No dose-limiting toxicities or treatment-emergent adverse events have been reported.
The second, higher-dose cohort has finished dosing in the phase 1 study (NCT04765449) of TVGN-489, an investigational allogeneic SARS-CoV-2 specific CD8+ T-cell therapy.
The cell therapy seems to be well-tolerated so far in the first cohort of patients dosed with 1 x 105 cells/kg, and now the second cohort dosed with 3 x 105 cells/kg. There have been no reports of dose-limiting toxicities or treatment-related adverse events (AEs) such as cytokine release syndrome.
“Our observations regarding the safety of this investigational T cell immunotherapy in the second cohort of patients are very encouraging and provide the basis for continued optimization of dosing in future cohorts. We remain optimistic about the possibility of TVGN-489 serving as a useful tool in the fight against COVID-19 and its emerging variants,” principal investigatorDolores Grosso, DNP, CRNP, Research Assistant Professor, Jefferson Health, said in a statement.1
The single center, open-label study is being conducted at Jefferson University Hospitals in Philadelphia. It is enrolling participants at a high risk of severe COVID-19 due to underlying health conditions or advanced age in 2 arms, 1 treated with TVGN-489 and 1 treated with standard-of-care, to evaluate the safety and optimal dose of TVGN-489.
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The trial has 4 planned dose-escalation cohorts, the third of which is currently enrolling. Enrollment is expected to conclude early in the second quarter of 2022. Genomic sequencing revealed that all patients in the second cohort were infected with the Omicron variant, while all patients in the first cohort were infected with the Delta variant.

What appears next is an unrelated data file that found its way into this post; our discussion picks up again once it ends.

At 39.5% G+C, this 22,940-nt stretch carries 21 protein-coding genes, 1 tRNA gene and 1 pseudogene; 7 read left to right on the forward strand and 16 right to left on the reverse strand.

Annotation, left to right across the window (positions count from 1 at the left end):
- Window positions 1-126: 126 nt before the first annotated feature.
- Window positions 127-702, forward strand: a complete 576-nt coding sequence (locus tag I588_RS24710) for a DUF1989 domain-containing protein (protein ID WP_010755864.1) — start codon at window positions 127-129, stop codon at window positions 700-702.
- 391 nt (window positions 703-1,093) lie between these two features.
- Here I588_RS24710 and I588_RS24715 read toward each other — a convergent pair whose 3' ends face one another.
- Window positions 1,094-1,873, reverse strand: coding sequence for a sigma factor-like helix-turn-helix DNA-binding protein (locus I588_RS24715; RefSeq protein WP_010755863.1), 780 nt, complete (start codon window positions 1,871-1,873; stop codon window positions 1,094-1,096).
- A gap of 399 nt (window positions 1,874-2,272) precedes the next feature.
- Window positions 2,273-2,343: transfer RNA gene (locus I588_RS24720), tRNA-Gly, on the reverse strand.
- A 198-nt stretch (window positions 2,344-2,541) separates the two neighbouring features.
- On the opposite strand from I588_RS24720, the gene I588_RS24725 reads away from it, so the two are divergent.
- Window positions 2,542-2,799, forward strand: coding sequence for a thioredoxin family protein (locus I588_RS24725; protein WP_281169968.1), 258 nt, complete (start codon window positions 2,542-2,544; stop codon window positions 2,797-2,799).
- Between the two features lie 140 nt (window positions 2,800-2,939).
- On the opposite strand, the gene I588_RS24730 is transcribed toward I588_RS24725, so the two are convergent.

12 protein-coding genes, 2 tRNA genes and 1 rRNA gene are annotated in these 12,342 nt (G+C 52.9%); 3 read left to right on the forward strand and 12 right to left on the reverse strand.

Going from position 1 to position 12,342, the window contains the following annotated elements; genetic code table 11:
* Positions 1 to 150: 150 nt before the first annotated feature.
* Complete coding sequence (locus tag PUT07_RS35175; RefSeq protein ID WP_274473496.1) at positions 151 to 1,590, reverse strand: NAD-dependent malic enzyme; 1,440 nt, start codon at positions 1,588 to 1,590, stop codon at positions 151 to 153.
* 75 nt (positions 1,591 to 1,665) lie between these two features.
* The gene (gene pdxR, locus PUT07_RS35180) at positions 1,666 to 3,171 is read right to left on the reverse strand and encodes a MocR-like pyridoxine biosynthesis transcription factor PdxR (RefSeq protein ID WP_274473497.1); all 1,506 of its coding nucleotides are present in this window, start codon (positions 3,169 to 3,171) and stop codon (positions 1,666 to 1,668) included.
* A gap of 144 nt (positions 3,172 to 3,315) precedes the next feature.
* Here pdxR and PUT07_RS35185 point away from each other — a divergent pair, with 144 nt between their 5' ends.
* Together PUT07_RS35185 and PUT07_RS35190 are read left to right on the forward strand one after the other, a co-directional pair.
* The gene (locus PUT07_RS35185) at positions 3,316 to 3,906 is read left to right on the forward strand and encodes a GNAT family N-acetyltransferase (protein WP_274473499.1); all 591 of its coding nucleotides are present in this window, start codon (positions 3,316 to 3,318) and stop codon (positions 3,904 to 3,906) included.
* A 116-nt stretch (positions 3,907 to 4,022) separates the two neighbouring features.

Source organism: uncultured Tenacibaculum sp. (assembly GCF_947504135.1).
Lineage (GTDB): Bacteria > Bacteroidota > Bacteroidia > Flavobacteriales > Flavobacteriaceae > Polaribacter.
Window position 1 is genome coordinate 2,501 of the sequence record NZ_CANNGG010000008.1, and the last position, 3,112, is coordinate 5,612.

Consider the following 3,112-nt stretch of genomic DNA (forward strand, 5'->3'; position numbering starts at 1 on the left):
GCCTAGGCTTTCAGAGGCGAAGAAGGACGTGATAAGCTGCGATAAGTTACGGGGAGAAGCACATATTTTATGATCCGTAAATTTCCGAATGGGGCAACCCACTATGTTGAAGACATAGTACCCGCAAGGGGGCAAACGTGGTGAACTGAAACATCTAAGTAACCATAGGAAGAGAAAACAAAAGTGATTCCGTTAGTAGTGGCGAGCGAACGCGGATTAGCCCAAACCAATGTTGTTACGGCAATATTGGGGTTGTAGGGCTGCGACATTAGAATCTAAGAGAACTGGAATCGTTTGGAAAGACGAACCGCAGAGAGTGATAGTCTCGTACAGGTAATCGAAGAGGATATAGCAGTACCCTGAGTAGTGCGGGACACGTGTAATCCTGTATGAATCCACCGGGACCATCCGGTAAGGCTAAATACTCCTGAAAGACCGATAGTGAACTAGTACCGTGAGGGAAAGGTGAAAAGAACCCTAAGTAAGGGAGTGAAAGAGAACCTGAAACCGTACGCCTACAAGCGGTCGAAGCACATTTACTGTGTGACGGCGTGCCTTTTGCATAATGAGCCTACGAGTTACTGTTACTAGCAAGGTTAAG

“Tevogen’s off-the-shelf allogeneic T cell technology overcomes the primary barriers to the broad application of personalized T cell therapies: potency, purity, production-at-scale, and patient-pairing. Our breakthrough innovation opens the possibility of bringing the benefits of T cell therapeutics to large patient populations at unprecedented speed, without the need for specialized medical facilities, such as those required for CAR-T,” Ryan Saadi, MD, chief executive officer, Tevogen, added to the statement.
TVGN-489 is a highly purified, cytotoxic CD8+ T lymphocyte cell therapy designed to detect targets spread across the entire viral genome rather than only spike proteins. The company was granted a patent for their method of preparing and manufacturing TVGN-489 in January 2022.2
“Omicron’s extensive mutations and its subsequent ability to evade antibodies highlights the importance of Killer T cells, which can still recognize and eliminate virus-infected cells,” Saadi said in an earlier statement.2 “Millions among us suffer from inadequate T cell response for various reasons. After two years of the pandemic and witnessing the challenges posed by the ever-evolving virus, we must explore scientific options beyond our current approaches. CTL therapeutics for large patient populations is not an easy undertaking, but Tevogen’s ability to manufacture hundreds of doses from a single donor gives me hope,” Saadi added.
In January, Tevogen also announced their intention to develop Epstein-Barr virus-specific CD8+ cytotoxic T lymphocyte, off-the-shelf cell therapies for the treatment of multiple sclerosis following the recent study published in Science that revealed the strong connection between the virus and neurodegenerative disease.3,4